Cedar Rapids PD: Motorists should use common sense when passing cyclists

Officer Gary Idle of the Cedar Rapids Police Department’s Traffic Bureau says a motorist passing a bicyclist on the road should use common sense: Slow down, make sure no one is coming from the opposite direction, and pass “with safe distance.”

Officer Idle responded to some questions I emailed to CRPD a few weeks ago. (The DOT’s bicycle/pedestrian coordinator has not responded so far.)

The questions were prompted by the apparent failure of a new bike safety law in the Iowa Legislature. At this late date in the current legislative session, it looks like the law’s best chance is next year.

My concern was that it might not be clear what present law says about motorists and what they are required to do when encountering cyclists on Iowa roads. It looks like the law doesn’t say much at all right now.

CRPD Sgt. Cory McGarvey relayed Officer Idle’s findings, saying, “He spent a good deal of time researching the law on this.”

Here is what he found (boldface added):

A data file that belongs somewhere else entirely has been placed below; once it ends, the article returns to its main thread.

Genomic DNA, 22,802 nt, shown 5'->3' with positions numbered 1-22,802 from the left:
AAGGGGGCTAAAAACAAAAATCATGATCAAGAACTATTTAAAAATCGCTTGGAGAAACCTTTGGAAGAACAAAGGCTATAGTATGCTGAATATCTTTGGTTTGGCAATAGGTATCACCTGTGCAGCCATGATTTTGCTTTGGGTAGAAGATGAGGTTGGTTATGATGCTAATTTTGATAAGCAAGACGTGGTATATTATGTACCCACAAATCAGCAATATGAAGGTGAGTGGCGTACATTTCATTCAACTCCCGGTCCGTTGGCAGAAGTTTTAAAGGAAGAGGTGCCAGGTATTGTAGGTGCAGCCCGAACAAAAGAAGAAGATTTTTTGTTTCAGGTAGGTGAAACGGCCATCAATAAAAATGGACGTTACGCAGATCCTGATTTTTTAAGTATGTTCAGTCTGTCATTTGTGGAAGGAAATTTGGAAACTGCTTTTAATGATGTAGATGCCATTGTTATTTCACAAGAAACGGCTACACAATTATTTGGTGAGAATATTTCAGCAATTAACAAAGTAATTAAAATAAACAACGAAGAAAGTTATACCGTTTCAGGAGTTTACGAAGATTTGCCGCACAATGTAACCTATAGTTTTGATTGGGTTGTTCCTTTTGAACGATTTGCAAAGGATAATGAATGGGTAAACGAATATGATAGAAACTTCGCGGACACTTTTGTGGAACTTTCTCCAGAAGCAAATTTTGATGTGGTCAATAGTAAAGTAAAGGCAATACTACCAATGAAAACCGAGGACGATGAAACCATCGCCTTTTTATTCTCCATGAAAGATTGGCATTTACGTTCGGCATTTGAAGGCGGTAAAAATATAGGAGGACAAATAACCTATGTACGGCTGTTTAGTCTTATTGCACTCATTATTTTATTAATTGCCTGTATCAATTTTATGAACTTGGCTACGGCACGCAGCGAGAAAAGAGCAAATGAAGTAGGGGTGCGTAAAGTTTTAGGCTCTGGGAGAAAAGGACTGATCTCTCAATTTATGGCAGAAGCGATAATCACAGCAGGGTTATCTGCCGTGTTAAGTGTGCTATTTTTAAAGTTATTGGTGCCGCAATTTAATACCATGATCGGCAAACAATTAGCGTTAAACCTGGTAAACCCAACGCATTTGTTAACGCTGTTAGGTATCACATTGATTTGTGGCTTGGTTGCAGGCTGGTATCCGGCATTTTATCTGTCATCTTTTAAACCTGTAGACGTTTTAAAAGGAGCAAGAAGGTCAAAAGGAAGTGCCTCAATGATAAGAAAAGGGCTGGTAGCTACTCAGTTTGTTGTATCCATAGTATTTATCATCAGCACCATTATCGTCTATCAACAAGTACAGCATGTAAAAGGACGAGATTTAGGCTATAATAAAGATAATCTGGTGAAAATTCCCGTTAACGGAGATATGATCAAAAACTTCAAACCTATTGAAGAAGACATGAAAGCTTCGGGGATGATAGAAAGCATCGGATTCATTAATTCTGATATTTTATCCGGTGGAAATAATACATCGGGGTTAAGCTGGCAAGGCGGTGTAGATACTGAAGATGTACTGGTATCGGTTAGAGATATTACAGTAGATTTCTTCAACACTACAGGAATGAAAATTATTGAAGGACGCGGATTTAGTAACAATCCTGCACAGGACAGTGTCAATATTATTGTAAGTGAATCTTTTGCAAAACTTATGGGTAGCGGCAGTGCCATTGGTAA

“I couldn’t find anything specifics in Iowa state traffic law reference bicycles even being included as obeying rules of the road. Most of the laws for bicycles are governed by local cities and towns. City of Cedar Rapids recognizes persons on bicycles (61.009) to be subject to the provisions of the traffic regulations just like the driver of a motor vehicle. I don’t think your going to find anything that is going to note the specifics that B.J. “Bernie” Smith wants. I did an online search just as he probably did and I did not find much. Each City or town probably governs there own traffic law in regards to bicycles. I found one website Bicycle Driving which had links to state codes of 50 states. The website is bicycle driving.org/law/guide-to-improving-laws. I think it is just common sense when passing a bicycle. I don’t think there is a LEGAL REQUIREMENT. You SLOW DOWN. Make sure NO TRAFFIC IS COMING IN OPPOSITE DIRECTION. PASS WITH SAFE DISTANCE FROM BICYCLIST AS TO NOT HIT THEM. This is pretty much the same thing you would do when passing a motor vehicle or slow moving vehicle (example : tractor) I would say that bicyclists do have a legal right to be on Iowa roads and streets as long as they are governed to do so. Do the counties have there own traffic code sections reference bicycles? The only thing I could find in state code reference bicycles is the head light on bikes and the siren use on a bicycle. As I noted before I could not even find anything reference the state code even recognizing bicycles are subject to the provisions of state traffic regulations of a motor vehicle.”